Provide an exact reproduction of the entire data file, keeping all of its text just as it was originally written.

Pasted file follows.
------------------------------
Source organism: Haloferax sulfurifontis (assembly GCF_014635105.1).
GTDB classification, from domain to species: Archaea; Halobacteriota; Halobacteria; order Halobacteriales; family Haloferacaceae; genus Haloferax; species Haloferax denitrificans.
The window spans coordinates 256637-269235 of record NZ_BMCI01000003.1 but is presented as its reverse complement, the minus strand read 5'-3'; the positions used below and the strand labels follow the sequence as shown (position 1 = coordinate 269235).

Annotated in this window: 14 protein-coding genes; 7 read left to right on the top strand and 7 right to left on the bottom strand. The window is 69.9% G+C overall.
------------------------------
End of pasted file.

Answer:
Source organism: Haloferax sulfurifontis (assembly GCF_014635105.1).
GTDB classification, from domain to species: Archaea; Halobacteriota; Halobacteria; order Halobacteriales; family Haloferacaceae; genus Haloferax; species Haloferax denitrificans.
The window spans coordinates 256637-269235 of record NZ_BMCI01000003.1 but is presented as its reverse complement, the minus strand read 5'-3'; the positions used below and the strand labels follow the sequence as shown (position 1 = coordinate 269235).

Annotated in this window: 14 protein-coding genes; 7 read left to right on the top strand and 7 right to left on the bottom strand. The window is 69.9% G+C overall.